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Playing with Grownups

Elyse Marks

Joanna’s just got the baby to sleep, when her husband Robert announces that his boss – their old university mucker, Jake – is coming for dinner. He’s bringing his latest squeeze. Cue grudging small talk. ‘What do you do, Stella?’ asks Joanna. ‘Oh,’ says Stella, ‘I’m doing my A-Levels.’

Stella’s 16; born under Blair. The rest of them are pushing 40 – Harold Wilson’s children – and they’re more conscious of it than ever.

It’s a great set-up, and ‘Playing With Grown-Ups’ digs deep into the mentality of encroaching middle-age. Stella’s breezy confidence and maturity (not to mention her flawless complexion) draws out long-buried resentments and regrets. Jake still carries a torch for Joanna, his ex from university. Robert looks at his playboy boss with awe and repulsion. Meanwhile, Joanna, struggling to adapt to motherhood, is a committed feminist whose theory has broken down in practice.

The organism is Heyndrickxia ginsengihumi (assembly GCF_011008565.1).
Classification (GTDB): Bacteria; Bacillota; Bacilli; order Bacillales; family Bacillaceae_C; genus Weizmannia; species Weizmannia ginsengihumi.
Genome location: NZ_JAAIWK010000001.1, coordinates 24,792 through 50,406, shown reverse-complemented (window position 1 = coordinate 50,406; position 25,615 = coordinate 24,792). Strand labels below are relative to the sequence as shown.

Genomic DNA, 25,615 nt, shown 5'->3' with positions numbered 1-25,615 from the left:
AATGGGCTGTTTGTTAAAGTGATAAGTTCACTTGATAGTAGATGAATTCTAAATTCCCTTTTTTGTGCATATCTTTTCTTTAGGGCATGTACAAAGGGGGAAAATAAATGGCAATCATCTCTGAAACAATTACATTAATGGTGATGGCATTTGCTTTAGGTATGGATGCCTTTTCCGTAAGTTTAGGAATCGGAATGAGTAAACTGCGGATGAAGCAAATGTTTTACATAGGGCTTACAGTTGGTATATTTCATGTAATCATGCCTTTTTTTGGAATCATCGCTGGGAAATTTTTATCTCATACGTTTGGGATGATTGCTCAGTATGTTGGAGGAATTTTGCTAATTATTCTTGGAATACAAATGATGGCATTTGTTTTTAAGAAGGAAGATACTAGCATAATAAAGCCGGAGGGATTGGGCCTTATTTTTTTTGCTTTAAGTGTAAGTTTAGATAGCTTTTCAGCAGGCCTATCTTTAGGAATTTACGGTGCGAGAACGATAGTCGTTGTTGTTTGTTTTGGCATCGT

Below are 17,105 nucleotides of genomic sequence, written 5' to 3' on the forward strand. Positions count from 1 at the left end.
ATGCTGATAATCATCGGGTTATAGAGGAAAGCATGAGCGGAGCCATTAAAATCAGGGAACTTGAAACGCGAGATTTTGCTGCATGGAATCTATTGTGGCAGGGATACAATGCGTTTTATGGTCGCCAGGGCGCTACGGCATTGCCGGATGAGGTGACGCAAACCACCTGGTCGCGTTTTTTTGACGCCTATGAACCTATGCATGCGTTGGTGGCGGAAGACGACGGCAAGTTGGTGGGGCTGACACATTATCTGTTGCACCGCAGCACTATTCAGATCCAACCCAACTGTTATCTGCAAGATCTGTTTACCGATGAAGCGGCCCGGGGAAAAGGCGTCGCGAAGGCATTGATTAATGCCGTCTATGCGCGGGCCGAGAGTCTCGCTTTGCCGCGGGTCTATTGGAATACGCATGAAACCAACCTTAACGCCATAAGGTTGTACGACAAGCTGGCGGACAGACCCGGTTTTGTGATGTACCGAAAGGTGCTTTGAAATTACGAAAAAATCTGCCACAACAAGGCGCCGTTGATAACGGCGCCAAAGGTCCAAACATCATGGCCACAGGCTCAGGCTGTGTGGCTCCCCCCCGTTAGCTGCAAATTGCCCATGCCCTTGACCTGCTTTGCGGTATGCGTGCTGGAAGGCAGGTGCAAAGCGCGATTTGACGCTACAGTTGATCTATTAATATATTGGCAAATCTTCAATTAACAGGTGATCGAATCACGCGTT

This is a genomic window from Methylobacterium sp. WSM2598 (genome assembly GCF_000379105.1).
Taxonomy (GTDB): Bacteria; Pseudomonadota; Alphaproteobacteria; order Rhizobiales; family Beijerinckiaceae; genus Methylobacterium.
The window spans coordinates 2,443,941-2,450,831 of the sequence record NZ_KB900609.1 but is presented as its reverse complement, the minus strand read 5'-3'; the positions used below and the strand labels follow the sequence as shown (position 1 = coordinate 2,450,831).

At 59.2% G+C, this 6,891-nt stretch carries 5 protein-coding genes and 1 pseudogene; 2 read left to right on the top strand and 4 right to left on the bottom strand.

‘Adults over-complicate,’ says Stella. She’s both right and wrong. Time does that by itself. Tangled regrets accumulate. Life choices pin us down. And there’s nothing so attractive as unshaped potential.

But while writer Hannah Patterson handles the underlying psychology of her characters wisely, she’s less strong on immediate motivations. Hannah Eidinow’s production follows suit: better with wistful rancour than comedy.

Trudi Jackson’s Joanna is too quick to outright rudeness and it’s hard to believe that Shane Attwooll’s Jake has such success with young women. Ben Caplan is nicely wet as the eager new dad and Daisy Hughes’s Stella has the unchecked security of youth down pat.

By Matt Trueman

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